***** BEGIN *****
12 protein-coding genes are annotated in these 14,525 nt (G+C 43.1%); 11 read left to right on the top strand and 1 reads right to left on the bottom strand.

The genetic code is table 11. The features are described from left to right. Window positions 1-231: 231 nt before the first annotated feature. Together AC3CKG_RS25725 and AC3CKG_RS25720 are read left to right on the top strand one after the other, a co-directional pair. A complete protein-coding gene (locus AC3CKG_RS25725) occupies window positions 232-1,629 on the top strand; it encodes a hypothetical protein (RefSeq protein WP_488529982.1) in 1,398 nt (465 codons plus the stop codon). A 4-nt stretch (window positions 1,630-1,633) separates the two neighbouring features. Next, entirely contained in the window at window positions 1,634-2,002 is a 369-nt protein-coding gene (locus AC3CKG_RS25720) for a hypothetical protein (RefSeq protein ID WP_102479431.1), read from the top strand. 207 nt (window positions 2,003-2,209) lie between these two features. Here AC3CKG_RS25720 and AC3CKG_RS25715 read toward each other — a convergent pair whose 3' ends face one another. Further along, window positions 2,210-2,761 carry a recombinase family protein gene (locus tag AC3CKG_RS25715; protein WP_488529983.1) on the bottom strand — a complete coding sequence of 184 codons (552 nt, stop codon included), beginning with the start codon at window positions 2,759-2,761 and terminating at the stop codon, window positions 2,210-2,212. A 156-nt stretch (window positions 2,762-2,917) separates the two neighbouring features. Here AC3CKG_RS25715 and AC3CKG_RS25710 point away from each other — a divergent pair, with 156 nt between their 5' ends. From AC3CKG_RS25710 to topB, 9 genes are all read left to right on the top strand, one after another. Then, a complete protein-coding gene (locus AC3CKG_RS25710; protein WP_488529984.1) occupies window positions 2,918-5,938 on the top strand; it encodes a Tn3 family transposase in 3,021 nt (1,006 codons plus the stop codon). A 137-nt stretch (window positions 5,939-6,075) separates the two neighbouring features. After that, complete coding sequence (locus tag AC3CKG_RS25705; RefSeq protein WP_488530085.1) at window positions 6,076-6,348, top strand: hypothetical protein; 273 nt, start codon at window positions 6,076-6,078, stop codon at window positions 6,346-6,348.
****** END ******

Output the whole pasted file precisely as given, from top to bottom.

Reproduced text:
12 protein-coding genes are annotated in these 14,525 nt (G+C 43.1%); 11 read left to right on the top strand and 1 reads right to left on the bottom strand.

The genetic code is table 11. The features are described from left to right. Window positions 1-231: 231 nt before the first annotated feature. Together AC3CKG_RS25725 and AC3CKG_RS25720 are read left to right on the top strand one after the other, a co-directional pair. A complete protein-coding gene (locus AC3CKG_RS25725) occupies window positions 232-1,629 on the top strand; it encodes a hypothetical protein (RefSeq protein WP_488529982.1) in 1,398 nt (465 codons plus the stop codon). A 4-nt stretch (window positions 1,630-1,633) separates the two neighbouring features. Next, entirely contained in the window at window positions 1,634-2,002 is a 369-nt protein-coding gene (locus AC3CKG_RS25720) for a hypothetical protein (RefSeq protein ID WP_102479431.1), read from the top strand. 207 nt (window positions 2,003-2,209) lie between these two features. Here AC3CKG_RS25720 and AC3CKG_RS25715 read toward each other — a convergent pair whose 3' ends face one another. Further along, window positions 2,210-2,761 carry a recombinase family protein gene (locus tag AC3CKG_RS25715; protein WP_488529983.1) on the bottom strand — a complete coding sequence of 184 codons (552 nt, stop codon included), beginning with the start codon at window positions 2,759-2,761 and terminating at the stop codon, window positions 2,210-2,212. A 156-nt stretch (window positions 2,762-2,917) separates the two neighbouring features. Here AC3CKG_RS25715 and AC3CKG_RS25710 point away from each other — a divergent pair, with 156 nt between their 5' ends. From AC3CKG_RS25710 to topB, 9 genes are all read left to right on the top strand, one after another. Then, a complete protein-coding gene (locus AC3CKG_RS25710; protein WP_488529984.1) occupies window positions 2,918-5,938 on the top strand; it encodes a Tn3 family transposase in 3,021 nt (1,006 codons plus the stop codon). A 137-nt stretch (window positions 5,939-6,075) separates the two neighbouring features. After that, complete coding sequence (locus tag AC3CKG_RS25705; RefSeq protein WP_488530085.1) at window positions 6,076-6,348, top strand: hypothetical protein; 273 nt, start codon at window positions 6,076-6,078, stop codon at window positions 6,346-6,348.